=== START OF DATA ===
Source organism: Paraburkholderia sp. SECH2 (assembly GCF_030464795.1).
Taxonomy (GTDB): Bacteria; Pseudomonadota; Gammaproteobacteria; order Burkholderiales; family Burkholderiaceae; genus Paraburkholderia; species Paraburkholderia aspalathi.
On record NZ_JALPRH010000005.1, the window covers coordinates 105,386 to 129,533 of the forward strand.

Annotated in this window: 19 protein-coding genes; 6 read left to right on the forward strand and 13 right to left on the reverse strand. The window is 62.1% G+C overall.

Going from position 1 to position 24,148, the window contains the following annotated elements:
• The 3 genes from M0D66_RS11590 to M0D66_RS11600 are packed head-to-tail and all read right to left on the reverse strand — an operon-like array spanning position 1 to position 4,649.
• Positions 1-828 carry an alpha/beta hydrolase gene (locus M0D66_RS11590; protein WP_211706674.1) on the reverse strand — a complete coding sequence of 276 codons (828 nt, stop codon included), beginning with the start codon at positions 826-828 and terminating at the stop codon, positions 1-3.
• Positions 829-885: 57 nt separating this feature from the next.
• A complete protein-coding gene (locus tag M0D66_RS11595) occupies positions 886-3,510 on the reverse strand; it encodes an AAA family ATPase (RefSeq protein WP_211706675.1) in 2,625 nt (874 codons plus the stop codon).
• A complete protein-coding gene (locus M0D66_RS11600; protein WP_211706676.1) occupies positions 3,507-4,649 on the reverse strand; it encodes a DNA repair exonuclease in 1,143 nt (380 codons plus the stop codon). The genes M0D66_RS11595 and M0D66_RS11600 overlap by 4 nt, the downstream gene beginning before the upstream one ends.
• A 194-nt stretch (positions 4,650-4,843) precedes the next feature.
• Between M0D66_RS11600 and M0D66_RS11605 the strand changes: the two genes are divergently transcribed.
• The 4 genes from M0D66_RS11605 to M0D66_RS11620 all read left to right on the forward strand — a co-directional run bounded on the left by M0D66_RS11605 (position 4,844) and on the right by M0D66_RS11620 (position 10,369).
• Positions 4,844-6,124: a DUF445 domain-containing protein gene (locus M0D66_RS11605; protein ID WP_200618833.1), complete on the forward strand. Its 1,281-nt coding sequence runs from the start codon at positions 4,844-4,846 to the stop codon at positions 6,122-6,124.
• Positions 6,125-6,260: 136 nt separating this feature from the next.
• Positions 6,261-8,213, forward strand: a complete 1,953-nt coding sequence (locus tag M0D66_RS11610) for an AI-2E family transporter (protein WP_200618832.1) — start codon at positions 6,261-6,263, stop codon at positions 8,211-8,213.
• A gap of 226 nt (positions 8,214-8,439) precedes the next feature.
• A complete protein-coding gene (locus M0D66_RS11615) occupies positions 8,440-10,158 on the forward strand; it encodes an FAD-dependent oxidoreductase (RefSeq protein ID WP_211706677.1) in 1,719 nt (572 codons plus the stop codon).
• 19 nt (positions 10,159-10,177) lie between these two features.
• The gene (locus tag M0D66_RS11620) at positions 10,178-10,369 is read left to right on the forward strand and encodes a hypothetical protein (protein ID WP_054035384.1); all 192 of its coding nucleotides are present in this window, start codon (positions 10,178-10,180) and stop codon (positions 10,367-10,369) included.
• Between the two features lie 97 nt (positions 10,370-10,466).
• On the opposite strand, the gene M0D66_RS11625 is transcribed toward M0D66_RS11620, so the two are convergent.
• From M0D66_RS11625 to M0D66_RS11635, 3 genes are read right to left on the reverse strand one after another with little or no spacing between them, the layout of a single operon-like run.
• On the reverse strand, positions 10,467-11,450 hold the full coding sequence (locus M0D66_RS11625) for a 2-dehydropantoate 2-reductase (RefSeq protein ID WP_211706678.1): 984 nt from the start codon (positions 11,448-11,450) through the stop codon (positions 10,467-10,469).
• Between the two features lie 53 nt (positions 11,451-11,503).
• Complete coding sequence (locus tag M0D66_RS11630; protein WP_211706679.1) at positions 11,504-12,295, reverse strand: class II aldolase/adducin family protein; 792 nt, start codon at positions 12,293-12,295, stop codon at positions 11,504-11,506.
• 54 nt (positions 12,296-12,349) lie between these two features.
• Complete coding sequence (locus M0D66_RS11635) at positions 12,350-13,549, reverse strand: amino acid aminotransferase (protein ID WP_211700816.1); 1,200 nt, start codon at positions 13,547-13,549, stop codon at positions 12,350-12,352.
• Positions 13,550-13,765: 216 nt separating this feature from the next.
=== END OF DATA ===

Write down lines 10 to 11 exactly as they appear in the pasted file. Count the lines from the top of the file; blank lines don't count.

• A complete protein-coding gene (locus M0D66_RS11600; protein WP_211706676.1) occupies positions 3,507-4,649 on the reverse strand; it encodes a DNA repair exonuclease in 1,143 nt (380 codons plus the stop codon). The genes M0D66_RS11595 and M0D66_RS11600 overlap by 4 nt, the downstream gene beginning before the upstream one ends.
• A 194-nt stretch (positions 4,650-4,843) precedes the next feature.